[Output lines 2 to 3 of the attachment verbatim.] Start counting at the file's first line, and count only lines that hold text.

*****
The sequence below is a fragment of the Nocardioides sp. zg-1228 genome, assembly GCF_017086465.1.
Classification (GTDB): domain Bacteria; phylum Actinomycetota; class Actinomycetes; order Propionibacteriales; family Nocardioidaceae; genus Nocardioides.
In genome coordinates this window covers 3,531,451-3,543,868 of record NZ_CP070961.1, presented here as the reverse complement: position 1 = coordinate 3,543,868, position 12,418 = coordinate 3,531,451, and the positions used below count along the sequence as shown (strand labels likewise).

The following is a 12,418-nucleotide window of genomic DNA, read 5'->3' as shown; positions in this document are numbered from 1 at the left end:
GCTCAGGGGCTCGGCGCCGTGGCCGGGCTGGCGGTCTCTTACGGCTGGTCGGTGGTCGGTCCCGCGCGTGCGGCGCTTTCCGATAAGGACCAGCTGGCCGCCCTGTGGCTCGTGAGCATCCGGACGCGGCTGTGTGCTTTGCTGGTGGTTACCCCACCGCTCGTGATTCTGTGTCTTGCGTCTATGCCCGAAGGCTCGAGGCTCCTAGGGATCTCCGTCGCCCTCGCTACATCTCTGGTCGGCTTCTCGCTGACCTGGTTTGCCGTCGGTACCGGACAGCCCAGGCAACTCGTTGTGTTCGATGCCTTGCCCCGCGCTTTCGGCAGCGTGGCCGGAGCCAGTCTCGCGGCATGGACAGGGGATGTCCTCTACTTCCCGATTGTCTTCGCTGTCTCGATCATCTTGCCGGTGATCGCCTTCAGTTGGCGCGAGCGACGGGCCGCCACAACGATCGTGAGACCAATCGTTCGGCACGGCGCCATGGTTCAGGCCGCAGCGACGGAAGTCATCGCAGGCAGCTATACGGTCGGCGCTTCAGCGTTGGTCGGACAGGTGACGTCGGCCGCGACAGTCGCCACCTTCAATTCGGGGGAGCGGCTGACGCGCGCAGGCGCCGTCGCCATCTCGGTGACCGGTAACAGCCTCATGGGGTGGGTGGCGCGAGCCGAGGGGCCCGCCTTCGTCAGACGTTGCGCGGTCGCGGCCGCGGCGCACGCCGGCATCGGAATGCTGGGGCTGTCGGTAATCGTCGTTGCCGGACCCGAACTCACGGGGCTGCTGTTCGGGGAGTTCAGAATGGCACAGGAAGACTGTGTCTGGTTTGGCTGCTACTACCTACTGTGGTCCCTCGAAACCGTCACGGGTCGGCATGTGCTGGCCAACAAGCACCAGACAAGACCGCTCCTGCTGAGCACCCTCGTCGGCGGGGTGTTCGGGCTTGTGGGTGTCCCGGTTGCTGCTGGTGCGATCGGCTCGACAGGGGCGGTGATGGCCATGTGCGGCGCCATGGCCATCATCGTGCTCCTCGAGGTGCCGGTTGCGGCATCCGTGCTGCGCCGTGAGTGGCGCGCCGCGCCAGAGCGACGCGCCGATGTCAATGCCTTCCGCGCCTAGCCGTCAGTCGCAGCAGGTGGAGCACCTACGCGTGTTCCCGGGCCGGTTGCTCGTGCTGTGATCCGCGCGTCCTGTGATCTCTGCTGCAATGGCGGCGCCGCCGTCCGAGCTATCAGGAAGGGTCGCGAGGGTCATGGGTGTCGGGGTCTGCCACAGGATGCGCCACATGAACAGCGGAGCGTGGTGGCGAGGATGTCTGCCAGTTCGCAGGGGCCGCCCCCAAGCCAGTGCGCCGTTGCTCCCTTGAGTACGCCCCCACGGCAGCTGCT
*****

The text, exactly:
Classification (GTDB): domain Bacteria; phylum Actinomycetota; class Actinomycetes; order Propionibacteriales; family Nocardioidaceae; genus Nocardioides.
In genome coordinates this window covers 3,531,451-3,543,868 of record NZ_CP070961.1, presented here as the reverse complement: position 1 = coordinate 3,543,868, position 12,418 = coordinate 3,531,451, and the positions used below count along the sequence as shown (strand labels likewise).